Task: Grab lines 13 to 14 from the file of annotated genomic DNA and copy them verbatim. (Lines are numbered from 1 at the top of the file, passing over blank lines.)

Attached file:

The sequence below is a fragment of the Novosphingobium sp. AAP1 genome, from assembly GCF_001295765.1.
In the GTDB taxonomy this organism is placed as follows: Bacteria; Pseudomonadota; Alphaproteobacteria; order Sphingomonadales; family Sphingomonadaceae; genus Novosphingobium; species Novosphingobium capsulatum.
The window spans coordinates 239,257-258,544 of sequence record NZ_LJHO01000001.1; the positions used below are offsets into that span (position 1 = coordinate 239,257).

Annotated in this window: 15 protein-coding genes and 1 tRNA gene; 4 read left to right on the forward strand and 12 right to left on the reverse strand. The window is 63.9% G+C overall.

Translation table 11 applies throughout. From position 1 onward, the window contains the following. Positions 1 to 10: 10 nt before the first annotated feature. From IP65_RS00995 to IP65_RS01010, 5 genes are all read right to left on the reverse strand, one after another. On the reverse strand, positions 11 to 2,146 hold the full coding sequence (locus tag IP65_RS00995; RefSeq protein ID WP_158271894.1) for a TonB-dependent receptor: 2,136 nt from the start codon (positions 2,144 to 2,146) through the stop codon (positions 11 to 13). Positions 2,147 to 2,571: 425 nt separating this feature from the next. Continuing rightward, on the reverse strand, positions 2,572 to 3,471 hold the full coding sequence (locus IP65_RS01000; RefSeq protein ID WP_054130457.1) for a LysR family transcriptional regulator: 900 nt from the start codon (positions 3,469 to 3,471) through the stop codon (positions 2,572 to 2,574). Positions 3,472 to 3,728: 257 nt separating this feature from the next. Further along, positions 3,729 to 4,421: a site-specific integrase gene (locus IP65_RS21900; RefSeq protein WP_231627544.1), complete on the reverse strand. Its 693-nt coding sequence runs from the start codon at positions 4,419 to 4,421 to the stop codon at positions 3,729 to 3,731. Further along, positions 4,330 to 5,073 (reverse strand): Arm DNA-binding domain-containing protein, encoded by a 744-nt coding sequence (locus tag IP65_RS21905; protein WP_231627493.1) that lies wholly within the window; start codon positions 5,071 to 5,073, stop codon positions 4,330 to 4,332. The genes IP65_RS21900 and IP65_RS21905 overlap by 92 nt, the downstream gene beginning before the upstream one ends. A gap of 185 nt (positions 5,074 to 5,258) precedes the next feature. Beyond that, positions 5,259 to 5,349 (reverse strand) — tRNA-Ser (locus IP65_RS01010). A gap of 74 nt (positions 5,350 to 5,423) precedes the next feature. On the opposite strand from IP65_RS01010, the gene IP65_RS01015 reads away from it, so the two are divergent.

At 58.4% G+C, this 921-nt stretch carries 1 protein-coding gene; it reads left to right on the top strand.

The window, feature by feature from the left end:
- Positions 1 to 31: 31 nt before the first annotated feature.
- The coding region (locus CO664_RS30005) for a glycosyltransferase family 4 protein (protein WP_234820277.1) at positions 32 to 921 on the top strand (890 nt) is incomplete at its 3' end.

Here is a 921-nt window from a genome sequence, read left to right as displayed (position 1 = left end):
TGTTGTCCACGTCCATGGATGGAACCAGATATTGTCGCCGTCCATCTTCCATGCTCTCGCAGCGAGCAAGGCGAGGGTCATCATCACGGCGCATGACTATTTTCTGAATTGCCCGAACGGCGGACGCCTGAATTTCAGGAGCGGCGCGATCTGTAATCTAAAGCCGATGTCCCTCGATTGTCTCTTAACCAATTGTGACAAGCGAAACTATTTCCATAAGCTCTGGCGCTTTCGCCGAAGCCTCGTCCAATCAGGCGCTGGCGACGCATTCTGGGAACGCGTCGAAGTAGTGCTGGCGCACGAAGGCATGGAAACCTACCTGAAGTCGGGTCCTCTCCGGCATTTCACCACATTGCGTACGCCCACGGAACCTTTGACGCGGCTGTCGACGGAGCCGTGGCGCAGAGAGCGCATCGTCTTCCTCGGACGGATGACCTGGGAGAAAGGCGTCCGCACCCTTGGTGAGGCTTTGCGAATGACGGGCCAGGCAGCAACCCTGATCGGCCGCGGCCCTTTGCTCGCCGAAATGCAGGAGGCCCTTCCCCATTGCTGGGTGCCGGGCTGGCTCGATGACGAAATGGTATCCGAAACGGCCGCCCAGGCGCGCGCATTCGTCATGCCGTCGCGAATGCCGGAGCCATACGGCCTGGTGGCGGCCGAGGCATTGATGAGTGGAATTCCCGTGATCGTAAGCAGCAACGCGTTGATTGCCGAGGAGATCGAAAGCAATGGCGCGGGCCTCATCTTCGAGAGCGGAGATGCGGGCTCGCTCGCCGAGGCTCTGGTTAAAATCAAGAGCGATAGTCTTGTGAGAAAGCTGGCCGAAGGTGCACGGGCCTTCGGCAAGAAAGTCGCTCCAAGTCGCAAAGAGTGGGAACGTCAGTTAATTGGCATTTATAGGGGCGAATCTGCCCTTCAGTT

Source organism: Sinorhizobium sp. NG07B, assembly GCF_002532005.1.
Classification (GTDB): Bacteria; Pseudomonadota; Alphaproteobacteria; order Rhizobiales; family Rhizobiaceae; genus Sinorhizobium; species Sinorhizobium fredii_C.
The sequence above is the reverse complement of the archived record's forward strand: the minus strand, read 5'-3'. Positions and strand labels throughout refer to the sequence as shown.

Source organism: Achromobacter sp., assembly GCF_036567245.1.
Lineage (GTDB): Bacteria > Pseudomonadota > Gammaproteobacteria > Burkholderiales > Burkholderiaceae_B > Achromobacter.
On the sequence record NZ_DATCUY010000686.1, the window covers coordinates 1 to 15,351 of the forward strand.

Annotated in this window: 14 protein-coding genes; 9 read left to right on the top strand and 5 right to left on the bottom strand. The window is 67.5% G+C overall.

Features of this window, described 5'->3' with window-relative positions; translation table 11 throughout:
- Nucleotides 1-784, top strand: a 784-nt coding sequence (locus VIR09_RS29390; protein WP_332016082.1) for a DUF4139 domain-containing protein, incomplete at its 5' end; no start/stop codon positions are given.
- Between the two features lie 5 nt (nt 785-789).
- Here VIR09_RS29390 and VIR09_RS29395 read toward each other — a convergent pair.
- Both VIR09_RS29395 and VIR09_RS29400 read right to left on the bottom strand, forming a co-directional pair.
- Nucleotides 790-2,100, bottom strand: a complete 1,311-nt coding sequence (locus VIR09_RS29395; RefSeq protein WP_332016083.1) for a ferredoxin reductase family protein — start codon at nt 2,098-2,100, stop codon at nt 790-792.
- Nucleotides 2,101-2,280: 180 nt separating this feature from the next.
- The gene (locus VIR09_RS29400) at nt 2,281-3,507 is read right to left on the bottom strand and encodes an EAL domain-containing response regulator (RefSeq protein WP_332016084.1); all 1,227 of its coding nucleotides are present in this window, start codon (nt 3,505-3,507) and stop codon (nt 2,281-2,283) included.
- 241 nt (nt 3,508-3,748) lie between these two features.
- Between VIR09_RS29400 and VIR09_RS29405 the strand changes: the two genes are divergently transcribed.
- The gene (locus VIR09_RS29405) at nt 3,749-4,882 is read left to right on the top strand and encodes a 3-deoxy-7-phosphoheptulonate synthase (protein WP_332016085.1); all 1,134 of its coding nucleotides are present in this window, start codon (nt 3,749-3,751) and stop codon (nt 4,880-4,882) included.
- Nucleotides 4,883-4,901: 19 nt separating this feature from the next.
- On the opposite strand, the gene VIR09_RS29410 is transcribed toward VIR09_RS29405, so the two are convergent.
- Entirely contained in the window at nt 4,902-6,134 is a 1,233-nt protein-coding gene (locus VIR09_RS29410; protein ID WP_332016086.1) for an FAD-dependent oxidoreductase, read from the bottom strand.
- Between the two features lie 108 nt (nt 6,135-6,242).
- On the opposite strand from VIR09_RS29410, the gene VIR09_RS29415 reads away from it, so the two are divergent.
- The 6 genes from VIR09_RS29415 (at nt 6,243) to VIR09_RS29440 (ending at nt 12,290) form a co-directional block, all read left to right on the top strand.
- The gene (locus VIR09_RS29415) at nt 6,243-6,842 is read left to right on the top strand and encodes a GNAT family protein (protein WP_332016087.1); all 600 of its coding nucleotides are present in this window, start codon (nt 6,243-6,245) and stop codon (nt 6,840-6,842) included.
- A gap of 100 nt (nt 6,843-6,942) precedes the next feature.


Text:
Classification (GTDB): Bacteria; Pseudomonadota; Alphaproteobacteria; order Rhizobiales; family Rhizobiaceae; genus Sinorhizobium; species Sinorhizobium fredii_C.
The sequence above is the reverse complement of the archived record's forward strand: the minus strand, read 5'-3'. Positions and strand labels throughout refer to the sequence as shown.